Books 2017-10-12T03:56:25+00:00

The Democratic Coup d’État

The term coup d’état–French for stroke of the state–brings to mind coups staged by power-hungry generals who overthrow the existing regime, not to democratize, but to concentrate power in their own hands as dictators. We assume all coups look the same, smell the same, and present the same threats to democracy.

It’s a powerful, concise, and self-reinforcing idea. It’s also wrong.

In The Democratic Coup d’État, Ozan Varol advances a simple, yet controversial, argument: Sometimes, a democracy is established through a military coup. Covering events from the Athenian Navy’s stance in 411 B.C. against a tyrannical home government, to coups in the American colonies that ousted corrupt British governors, to twentieth-century coups that toppled dictators and established democracy in countries as diverse as Guinea-Bissau, Portugal, and Colombia, the book takes the reader on a gripping journey.

Connecting the dots between these neglected events, Varol weaves a balanced narrative that challenges everything we thought we knew about military coups. In so doing, he tackles several baffling questions: How can an event as undemocratic as a military coup lead to democracy? Why would imposing generals—armed with tanks and guns and all—voluntarily surrender power to civilian politicians? What distinguishes militaries that help build democracies from those that destroy them?

Varol’s arguments made headlines across the globe in major media outlets and were cited critically in a public speech by Turkish President Recep Tayyip Erdoğan.

Written for a general audience, this book will entertain, challenge, and provoke, but more importantly, serve as a reminder of the imperative to question the standard narratives about our world and engage with all ideas, no matter how controversial.

Advance Praise for The Democratic Coup d’État

“Are there cases when a coup can advance democracy? Ozan Varol . . . argues that while the vast majority of military coups are undemocratic in nature, and lead to less democratic political regimes, there are significant examples of democratic coups d’etat. If the concept seems ridiculous, consider the fact that [on July 4th] Americans will celebrate an armed uprising to overthrow an autocratic government. Why are bloody insurgencies sometimes considered legitimate but not actions taken by established militaries acting on behalf of disenfranchised citizens?”

— Foreign Policy

“Ozan Varol . . . first coined the paradoxical concept of the ‘democratic coup.'”


“Varol’s research explains why many see [some] coups as the expression of the popular will of the people.”


“Engagingly written, The Democratic Coup d’État draws on a wide range of examples from the Middle East, Africa, and Latin America to provide a nuanced account of how military interventions in politics can sometimes promote democracy—and why they often do not. This is an important contribution to the study of comparative constitutional law and military sociology.”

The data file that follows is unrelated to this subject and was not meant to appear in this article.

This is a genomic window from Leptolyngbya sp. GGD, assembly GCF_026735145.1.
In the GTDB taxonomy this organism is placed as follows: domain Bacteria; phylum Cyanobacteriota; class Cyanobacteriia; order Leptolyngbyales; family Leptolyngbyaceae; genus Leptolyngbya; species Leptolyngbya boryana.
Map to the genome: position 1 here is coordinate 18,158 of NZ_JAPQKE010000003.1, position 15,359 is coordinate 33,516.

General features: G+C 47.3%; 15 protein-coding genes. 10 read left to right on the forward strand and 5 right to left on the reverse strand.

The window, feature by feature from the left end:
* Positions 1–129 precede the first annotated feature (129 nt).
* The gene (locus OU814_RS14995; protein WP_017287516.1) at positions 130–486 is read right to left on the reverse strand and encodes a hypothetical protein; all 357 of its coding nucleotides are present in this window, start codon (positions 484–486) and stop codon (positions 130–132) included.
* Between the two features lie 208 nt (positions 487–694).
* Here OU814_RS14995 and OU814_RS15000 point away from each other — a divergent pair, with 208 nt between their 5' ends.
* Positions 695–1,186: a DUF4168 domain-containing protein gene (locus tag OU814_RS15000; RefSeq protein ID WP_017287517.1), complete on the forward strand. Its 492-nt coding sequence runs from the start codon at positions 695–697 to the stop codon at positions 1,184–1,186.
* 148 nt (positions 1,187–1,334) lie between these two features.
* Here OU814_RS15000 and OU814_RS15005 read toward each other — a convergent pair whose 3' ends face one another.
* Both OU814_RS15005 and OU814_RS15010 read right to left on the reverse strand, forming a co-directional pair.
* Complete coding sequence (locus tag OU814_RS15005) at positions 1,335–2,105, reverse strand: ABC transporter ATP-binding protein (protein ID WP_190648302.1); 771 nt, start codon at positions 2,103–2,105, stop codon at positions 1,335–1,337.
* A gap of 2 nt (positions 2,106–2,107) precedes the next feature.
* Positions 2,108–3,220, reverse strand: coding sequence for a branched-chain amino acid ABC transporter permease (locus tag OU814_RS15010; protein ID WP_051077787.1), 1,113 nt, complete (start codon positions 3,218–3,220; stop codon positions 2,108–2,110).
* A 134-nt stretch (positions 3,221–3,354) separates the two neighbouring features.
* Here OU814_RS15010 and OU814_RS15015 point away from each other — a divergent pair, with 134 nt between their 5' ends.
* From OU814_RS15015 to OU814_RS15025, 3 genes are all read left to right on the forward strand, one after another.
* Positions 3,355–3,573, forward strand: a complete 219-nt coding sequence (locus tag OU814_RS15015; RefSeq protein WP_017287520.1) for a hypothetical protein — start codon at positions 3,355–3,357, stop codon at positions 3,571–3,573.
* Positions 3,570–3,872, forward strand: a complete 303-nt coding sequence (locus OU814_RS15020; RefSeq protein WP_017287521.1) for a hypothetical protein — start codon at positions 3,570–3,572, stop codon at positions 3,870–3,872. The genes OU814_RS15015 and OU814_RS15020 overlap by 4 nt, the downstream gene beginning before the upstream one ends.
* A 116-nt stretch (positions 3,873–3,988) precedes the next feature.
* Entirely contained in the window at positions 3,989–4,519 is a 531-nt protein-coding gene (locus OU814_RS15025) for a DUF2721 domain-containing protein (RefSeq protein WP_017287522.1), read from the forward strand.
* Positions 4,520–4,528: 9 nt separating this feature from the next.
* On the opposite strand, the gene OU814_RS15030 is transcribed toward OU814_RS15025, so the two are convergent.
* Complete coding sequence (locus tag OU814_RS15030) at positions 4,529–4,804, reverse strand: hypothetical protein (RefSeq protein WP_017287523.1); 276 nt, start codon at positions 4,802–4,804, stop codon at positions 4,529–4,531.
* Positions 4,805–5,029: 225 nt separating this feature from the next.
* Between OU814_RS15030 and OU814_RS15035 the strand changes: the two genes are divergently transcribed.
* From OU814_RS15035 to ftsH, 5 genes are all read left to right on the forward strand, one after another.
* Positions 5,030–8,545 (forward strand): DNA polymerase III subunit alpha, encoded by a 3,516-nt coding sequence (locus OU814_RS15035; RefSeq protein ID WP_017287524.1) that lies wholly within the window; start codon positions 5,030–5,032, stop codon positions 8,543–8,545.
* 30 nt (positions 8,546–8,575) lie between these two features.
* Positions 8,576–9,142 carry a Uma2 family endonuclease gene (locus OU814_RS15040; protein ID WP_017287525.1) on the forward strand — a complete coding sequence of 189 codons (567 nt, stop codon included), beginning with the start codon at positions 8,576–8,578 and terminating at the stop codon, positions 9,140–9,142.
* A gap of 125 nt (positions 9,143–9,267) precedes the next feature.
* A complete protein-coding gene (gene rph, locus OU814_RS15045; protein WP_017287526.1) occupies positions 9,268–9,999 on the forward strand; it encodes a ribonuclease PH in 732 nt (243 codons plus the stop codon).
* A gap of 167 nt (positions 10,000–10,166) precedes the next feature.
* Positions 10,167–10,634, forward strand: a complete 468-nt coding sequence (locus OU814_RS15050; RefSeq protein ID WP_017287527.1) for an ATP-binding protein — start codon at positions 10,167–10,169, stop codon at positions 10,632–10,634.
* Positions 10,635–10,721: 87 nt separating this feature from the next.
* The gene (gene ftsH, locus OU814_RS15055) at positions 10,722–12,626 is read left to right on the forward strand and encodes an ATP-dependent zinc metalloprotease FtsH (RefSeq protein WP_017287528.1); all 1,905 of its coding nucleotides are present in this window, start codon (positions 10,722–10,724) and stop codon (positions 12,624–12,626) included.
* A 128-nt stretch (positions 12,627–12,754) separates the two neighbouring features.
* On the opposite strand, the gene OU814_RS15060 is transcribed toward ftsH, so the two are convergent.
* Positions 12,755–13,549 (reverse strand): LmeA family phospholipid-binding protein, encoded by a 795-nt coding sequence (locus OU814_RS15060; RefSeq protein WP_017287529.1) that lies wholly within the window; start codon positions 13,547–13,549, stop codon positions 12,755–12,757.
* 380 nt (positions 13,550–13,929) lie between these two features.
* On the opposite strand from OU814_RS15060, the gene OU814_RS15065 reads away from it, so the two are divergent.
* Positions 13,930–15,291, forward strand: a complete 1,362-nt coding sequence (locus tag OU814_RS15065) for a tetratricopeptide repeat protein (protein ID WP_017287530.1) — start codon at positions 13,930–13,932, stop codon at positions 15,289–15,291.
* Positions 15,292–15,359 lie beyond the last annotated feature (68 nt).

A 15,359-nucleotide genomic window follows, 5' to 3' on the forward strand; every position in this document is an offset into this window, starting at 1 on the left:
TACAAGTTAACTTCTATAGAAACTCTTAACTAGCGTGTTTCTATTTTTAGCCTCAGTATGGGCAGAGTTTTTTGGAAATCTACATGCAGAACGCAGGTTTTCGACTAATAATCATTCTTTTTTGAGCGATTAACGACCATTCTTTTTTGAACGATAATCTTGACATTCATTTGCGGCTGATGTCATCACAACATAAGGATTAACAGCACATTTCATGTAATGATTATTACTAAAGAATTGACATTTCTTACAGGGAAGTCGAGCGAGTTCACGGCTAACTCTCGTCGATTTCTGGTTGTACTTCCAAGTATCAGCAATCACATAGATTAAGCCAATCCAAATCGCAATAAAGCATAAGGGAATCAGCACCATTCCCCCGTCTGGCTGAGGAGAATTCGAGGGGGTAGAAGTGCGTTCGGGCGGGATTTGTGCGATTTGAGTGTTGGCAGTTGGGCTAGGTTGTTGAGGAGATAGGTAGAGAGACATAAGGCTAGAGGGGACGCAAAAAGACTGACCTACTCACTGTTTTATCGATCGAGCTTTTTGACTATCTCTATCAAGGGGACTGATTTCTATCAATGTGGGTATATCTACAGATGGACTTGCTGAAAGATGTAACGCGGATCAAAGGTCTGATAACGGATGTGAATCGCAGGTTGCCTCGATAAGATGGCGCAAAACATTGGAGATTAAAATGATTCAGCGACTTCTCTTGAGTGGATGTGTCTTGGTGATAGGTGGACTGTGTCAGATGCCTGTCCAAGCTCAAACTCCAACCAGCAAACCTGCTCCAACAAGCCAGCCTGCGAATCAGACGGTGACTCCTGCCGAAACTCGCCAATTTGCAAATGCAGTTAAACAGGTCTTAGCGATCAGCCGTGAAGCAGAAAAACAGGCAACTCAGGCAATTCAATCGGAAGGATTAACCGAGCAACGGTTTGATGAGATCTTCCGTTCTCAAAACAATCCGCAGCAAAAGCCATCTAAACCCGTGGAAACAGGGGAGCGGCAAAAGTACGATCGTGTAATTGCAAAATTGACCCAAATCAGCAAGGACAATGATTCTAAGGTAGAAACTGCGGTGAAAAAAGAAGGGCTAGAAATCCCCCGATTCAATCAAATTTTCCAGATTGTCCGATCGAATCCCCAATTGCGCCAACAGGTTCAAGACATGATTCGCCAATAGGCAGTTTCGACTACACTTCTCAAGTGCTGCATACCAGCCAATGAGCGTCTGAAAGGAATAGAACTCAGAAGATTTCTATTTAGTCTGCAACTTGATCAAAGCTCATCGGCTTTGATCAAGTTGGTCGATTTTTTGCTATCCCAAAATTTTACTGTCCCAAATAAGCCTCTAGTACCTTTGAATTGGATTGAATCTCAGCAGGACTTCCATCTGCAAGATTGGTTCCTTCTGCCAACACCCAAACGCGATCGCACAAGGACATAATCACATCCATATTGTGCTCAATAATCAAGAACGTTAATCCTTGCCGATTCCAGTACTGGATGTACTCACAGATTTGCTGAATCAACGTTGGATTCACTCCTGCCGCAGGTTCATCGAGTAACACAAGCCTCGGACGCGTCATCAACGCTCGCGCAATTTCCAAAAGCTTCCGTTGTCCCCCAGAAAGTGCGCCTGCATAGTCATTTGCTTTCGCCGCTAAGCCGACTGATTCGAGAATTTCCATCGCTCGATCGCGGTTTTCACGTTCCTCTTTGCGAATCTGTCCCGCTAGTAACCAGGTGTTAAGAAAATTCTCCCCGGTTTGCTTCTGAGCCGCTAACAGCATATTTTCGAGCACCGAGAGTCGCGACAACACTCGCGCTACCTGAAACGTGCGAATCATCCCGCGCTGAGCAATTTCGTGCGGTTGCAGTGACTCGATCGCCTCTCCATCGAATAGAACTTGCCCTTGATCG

— Mark Tushnet, Harvard Law School

“A democratic tour d’force! In this timely, beautifully written, and forcefully argued book, Varol challenges conventional wisdom about the role of the military in democratization. Whether one agrees or not, this is an argument that I suspect we will have to wrestle with again and again.”

— Tom Ginsburg, University of Chicago Law School

“As recent years have shown, the preservation of liberal democracy can never be taken for granted. In this highly original book, Ozan Varol dares to argue that in certain contexts, the use of military force—including military coups—has been a fundamental means of restoring the institutions of liberal democracy. Varol challenges democratic theorists and citizens alike to ask what price we are willing to pay and what risks we should be willing to run, to sustain liberal democracy.”

— Richard H. Pildes, New York University School of Law

“The Democratic Coup d’État constructs a provocative but nuanced account of how military coups can sometimes launch a democratization process and the varied roles played by the military during transitions from authoritarian rule. Constitutional and political scholars, as well as those interested in the Arab Spring and other recent events around the world, will surely learn from Ozan Varol’s rich examples and careful, insightful arguments.”

— David E. Landau, Florida State University College of Law

“Through an impressive exploration of transitional events such as Julius Caesar’s assassination, the Glorious Revolution, the Turkish War of Independence, and the Arab Spring, Varol shows how coup makers can bring about democratic change. The Democratic Coup d’État is an important corrective to the literature and a must-read for those interested in democratic transitions.”

— Mila Versteeg, University of Virginia School of Law